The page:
My Onionmap Patent
One of my previous jobs was at Onionmap as the Director of Engineering. Titles mean crap. I don’t even know what it means to be a “director”. A more accurate job title would have been “systems architect”… but whatever.
Onionmap was actually pretty cool. They provided interactive maps of major cities (33 to be exact). Unlike google maps, they were 3 dimensional visual/artistic renderings representing the city and its major landmarks. In other words, they’re tourist maps. The maps are skewed, exaggerated while landmarks are enlarged and unsightly objects such as parking lots are non-existant.
Prior to my arrival, Onionmap hired many different engineers. Besides talking a big game at meetings, they provided no real work (sort of like politicians). Meeting after meeting, they would sweet-talk everyone else into confidence. At the end of the day, they did absolutely nothing. Another thing these previous “engineers” had in common was that they all believed that it was impossible to geocode the skewed maps. In other words, these maps could never be used with GPS data nor pinpoint exact addresses.
When I joined the Onionmap team, I was obsessed with geocoding these maps.
A couple months into it, I’ve tested out several different theories… Pulled out my old trigonometry books… Tried all sorts of weird things with angle measurements, etc. They weren’t working. I cleared my head and tried to think simple. I truly believe true engineering is about simplicity. I realized I was onto something with y-intercepts. Yes… going way back in Math. Then I got it. Before the 3rd month of my employment, I had figured it out and wrote the engine. I presented it to the company and they asked me to do a write-up immediately so they can file it for patent. Patent? Okay.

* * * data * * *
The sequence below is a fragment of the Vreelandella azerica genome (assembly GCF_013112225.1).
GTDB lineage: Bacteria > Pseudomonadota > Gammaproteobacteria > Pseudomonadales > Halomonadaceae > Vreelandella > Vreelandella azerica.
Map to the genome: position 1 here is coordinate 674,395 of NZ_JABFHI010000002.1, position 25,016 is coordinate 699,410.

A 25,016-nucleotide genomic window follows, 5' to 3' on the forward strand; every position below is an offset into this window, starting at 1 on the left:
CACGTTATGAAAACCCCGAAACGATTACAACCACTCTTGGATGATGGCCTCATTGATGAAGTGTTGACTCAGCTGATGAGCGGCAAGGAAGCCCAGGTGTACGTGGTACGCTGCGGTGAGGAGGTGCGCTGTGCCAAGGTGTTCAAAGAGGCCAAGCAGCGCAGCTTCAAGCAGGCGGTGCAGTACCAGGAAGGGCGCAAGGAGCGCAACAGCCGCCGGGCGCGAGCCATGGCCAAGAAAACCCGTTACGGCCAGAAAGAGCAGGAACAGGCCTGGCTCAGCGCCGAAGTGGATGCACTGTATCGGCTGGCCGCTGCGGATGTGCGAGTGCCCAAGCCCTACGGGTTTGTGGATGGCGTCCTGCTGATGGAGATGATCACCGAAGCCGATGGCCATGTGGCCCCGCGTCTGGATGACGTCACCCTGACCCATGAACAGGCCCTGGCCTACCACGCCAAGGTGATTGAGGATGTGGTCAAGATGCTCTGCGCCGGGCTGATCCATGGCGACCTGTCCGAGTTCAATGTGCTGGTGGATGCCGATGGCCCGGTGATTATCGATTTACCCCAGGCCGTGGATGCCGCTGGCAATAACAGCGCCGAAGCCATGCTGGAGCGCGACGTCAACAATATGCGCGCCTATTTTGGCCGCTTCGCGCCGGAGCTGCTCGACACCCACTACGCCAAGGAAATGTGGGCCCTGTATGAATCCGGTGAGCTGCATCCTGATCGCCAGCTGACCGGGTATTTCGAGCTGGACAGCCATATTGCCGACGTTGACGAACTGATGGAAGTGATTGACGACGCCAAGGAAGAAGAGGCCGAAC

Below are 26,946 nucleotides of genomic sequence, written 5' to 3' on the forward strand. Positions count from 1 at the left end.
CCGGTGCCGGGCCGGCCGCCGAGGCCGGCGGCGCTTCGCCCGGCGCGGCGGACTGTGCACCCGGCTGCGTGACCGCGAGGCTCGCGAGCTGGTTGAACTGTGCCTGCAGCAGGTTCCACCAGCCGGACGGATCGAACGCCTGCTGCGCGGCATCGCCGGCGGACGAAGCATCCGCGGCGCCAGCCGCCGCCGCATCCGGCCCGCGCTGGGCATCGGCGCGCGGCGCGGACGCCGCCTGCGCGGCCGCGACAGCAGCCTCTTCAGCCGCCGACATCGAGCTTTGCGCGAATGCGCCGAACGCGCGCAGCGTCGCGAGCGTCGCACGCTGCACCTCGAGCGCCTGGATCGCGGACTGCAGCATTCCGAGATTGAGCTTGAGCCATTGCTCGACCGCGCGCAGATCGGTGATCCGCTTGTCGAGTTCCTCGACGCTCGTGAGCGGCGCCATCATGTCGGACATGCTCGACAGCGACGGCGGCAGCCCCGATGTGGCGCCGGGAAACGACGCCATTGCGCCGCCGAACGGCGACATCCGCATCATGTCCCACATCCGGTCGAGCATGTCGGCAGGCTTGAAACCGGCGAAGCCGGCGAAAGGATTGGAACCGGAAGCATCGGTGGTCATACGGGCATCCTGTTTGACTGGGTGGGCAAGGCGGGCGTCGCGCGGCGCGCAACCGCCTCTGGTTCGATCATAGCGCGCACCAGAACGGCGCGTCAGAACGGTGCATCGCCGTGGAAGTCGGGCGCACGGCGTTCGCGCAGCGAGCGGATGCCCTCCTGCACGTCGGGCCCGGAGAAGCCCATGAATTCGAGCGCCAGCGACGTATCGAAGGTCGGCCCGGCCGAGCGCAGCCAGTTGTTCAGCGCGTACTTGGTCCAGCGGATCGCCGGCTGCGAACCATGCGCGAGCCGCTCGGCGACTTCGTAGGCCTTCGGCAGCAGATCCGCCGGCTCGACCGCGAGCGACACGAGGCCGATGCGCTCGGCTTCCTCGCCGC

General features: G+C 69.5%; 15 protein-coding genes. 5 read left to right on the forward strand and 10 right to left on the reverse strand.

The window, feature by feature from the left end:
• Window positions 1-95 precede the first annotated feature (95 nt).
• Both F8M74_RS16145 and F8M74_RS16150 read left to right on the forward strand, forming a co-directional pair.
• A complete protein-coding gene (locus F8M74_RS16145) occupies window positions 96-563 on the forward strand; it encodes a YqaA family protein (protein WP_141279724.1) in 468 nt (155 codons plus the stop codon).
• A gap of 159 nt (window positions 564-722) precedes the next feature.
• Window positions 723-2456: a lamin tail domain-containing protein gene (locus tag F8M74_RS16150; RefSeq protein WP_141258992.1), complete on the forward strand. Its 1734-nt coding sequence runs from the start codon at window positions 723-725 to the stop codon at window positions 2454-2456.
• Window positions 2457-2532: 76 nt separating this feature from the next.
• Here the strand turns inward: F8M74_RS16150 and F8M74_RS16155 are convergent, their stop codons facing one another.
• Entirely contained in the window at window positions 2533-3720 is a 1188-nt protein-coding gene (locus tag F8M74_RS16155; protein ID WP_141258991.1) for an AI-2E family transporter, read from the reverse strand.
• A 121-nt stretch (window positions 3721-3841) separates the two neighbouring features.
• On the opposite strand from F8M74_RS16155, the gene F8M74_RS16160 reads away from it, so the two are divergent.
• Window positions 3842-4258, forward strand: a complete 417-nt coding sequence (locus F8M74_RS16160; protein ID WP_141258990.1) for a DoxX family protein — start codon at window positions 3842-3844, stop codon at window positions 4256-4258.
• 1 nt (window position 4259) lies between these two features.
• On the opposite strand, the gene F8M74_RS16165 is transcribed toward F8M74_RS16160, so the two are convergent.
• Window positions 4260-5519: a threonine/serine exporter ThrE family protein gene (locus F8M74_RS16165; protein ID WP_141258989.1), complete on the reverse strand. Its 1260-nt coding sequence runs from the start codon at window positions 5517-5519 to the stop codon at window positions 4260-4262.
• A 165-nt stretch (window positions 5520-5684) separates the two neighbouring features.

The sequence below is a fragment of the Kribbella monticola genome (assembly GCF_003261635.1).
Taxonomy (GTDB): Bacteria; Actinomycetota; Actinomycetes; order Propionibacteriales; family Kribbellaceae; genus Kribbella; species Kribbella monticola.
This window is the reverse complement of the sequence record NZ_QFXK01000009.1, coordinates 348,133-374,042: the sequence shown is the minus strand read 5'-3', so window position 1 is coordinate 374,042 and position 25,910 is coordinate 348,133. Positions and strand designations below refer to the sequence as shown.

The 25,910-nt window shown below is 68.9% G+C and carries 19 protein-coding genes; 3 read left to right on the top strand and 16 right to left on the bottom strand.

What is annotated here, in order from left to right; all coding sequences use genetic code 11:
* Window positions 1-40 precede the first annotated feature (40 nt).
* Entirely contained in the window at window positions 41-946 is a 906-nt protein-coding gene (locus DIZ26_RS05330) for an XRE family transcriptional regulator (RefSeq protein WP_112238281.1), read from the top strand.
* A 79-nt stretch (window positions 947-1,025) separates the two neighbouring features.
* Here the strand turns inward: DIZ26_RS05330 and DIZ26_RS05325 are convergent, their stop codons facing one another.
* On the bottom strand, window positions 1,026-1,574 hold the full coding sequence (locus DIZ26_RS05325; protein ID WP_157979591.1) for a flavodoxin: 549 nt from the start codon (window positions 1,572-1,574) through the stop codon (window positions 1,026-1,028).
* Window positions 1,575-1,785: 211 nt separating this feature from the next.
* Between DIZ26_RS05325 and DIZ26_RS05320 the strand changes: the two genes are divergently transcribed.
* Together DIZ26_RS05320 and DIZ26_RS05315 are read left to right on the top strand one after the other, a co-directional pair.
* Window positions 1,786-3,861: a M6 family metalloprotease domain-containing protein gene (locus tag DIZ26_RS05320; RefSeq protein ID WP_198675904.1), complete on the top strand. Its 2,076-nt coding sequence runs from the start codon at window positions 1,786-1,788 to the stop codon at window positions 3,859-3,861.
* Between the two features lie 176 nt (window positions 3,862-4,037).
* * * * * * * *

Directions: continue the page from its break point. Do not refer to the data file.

Now I’m not a big fan of patent laws and frivolous lawsuits. On top of that, I’m not even sure of that fate of onionmap. Shame. I don’t want my algorithm/code to go to waste. At least I can share it with you here on my blog:
You can download it here.
You’ll notice the inventors are listed as me, Jonathan Lee (my cool project manager), and a guy named Young Kim. Mind you, Young Kim is a douchebag that lives in Korea that did absolutely nothing to contribute to this. He’s a self proclaimed “CTO”, but he has absolutely NO knowledge of anything remotely technical. Because of this guy, I wasted MUCH time building onionmap versions 1,2,3,4,5,6,7. No joke. Two years of working at Onionmap, I built 7 different versions of the site and NONE of it was released. That’s how you demoralize your engineer. Just saying. Anyways, here is the write-up submitted for patent.